Feed conversion ratio for pigs






Commercial swine are bred specifically for meat.  They are kept in confinement to help prevent disease. They are not ranged, and are kept penned for the purposes of quickly, gaining weight and to prevent the loss of too many calories. Each commercial breed of swine are specifically bred and altered through breed management to produce either loin chops, or pork belly (for bacon), or hams, or shoulder roasts etc.


Rarely will you find a commercial strain/breed of swine that is designed to produce multiple cuts of pork meat. 


Commercial swine consume from 8-10/lbs. of commercial/industrialized swine fodder each day. Commercial/industrialized swine fodder will usually consist of commodity grains such as, corn, soy, wheat, barley, oats, flax seeds, and other ingredients for vitamins and minerals. Commercial swine fodder is usually medicated to help prevent intestinal parasites, disease or illness. 


Commercial swine farmers spend anywhere from $$45.-$58. on fodder for one hog. The total cost to raise one commercial hog is around $90.00. The average cost to raise a commercial pig is about 48 - 58% of the total cost to raise it!


Feed Conversion Ratio (FCR) or feed conversion efficiency (FCE) is the overall ability of livestock to turn feed and fodder mass into body (muscle) mass. Commercial pig's conversion ratio is usually about 3 - 5.(depending on specific breed) 


This will affect the price consumers pay for various pork cuts.



  VS. The Majority of Small Family Farms



Heritage swine are old fashioned breeds, and by nature's design are multi-purpose animals. They are natural breeders and do not require artificial insemination. They make good mothers and provide safe nesting for their young. The piglets are encouraged by the mother sow to naturally root in the soil to get much needed iron, naturally, instead of relying upon iron injections at birth. When hogs are grown on outside pastures or open ranges, they require constant management (clean-up, removal of manure, fresh, dry bedding, clean soil, safe and secure housing, strong fencing, access to fresh water 24/7 etc.). When hogs are grown on open ranges, they will burn calories, fight, establish dominance among the herd, they mate, run, play, sunbathe, take mud baths and tend to each other.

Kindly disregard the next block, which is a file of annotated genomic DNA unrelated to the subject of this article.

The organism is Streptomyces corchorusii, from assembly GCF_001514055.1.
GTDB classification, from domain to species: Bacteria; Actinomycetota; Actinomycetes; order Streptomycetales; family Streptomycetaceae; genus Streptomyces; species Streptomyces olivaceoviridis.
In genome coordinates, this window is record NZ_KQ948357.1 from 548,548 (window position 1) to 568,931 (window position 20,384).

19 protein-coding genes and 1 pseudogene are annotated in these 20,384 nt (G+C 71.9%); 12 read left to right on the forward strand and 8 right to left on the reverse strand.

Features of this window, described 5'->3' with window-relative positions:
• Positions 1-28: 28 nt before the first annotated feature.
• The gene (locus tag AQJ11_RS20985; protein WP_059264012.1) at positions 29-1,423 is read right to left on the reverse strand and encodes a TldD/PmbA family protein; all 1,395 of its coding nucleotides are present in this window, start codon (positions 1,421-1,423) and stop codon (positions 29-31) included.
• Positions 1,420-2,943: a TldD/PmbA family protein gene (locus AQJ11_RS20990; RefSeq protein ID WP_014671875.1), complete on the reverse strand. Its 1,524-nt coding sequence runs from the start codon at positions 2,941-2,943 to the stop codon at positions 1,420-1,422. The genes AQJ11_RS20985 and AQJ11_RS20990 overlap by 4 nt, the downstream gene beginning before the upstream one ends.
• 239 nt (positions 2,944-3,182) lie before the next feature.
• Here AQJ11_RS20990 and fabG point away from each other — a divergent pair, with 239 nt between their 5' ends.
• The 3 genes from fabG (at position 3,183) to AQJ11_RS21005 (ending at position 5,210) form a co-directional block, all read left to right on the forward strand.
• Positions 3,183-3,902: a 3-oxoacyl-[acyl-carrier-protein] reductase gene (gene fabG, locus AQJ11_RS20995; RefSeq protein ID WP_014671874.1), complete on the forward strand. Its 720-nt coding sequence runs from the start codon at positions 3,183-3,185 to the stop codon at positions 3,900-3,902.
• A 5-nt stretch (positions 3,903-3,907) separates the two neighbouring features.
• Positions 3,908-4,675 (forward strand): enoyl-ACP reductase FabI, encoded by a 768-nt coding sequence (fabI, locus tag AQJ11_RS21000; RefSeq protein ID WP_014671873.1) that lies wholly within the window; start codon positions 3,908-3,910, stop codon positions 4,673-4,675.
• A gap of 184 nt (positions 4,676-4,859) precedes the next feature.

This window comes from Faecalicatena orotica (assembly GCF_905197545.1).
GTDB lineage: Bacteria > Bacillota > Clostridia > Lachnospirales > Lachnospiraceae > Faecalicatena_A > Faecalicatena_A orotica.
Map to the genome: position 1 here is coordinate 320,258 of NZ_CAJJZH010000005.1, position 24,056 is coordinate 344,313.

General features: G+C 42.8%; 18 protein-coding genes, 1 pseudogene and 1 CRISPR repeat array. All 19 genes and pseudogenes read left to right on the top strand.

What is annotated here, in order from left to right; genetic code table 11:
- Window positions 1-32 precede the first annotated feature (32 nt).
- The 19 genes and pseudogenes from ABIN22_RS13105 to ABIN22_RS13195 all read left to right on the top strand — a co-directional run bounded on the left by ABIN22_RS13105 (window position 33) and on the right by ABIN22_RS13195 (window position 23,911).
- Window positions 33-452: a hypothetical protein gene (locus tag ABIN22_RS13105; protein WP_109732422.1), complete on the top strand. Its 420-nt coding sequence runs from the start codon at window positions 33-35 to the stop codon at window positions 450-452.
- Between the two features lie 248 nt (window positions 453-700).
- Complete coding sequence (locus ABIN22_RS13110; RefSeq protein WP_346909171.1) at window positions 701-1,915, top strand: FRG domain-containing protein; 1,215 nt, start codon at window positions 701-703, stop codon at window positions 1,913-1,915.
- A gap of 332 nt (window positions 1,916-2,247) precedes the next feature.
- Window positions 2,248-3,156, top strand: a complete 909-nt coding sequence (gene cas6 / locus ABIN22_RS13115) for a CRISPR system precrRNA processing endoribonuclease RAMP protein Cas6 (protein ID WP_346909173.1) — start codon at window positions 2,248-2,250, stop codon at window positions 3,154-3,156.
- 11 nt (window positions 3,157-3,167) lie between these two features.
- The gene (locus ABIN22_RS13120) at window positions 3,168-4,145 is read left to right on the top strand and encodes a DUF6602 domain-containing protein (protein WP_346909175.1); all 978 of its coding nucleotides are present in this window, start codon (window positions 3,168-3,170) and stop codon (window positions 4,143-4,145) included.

Heritage breeds of swine will produce generous amounts of various pork cuts, but often not to the size of commercial breeds. When heritage hogs are grown on open range, the meat will naturally be leaner than that of commercial pork, simply because they are burning more calories. In fact, swine are not supposed to be fatty or overweight. They are intended to have a tight muscular build and be naturally lean. Remember, swine, hogs, pigs forage, hunt and root for food and by nature's design they are a clean-up crew, and NOT VEGETARIANS!


The same as commercial swine, most pasture-based and open range hog farms, (even organic) feed commercial fodder to their hog-herds. The difference may be that the small, family farms will grow hogs outside, instead of inside, provide open range, instead of confinement and be more personally attentive to their herds, which may lead the consumer to believing that the pork was humanely raised.  Another difference will be that many small, family, hog farms get FREE garbage fodder from sustainability, recycling centers delivered direct to the farm from food recycling centers (restaurants, buffet, butcher shops, food and packaging facilities, and similar) which helps provide diversified meal options to the swine herds for pennies VS. dollars. In most cases, all swine are vaccinated, and most piglets are started on medicated feed. 


Some of the problems associated with dumping large amounts of organic garbage-food waste into free-range hog areas is that the food is already rotting and decomposing, attracting flies and other nuisance insects. Another issue is sanitation. Hogs will sleep and roll around in the food, getting the smell of rotting organics, which attracts problematic invasive insects such as lice, mites, fleas and even unwanted rodents. One of biggest problems is that as the rotting food decomposes, it becomes mush, and loaded with maggots, dung beetles and similar. Hogs move the food around, and because they are in a controlled range, they tend to urinate and defecate on the food that they are eating. This can cause intestinal, parasitic issues as well as various other problems such as swine disease. Eventually these types of practices lead to the use of antibiotics, de-worming, vaccines, unnecessary loss of piglets, death of mother-sows and even soil contamination.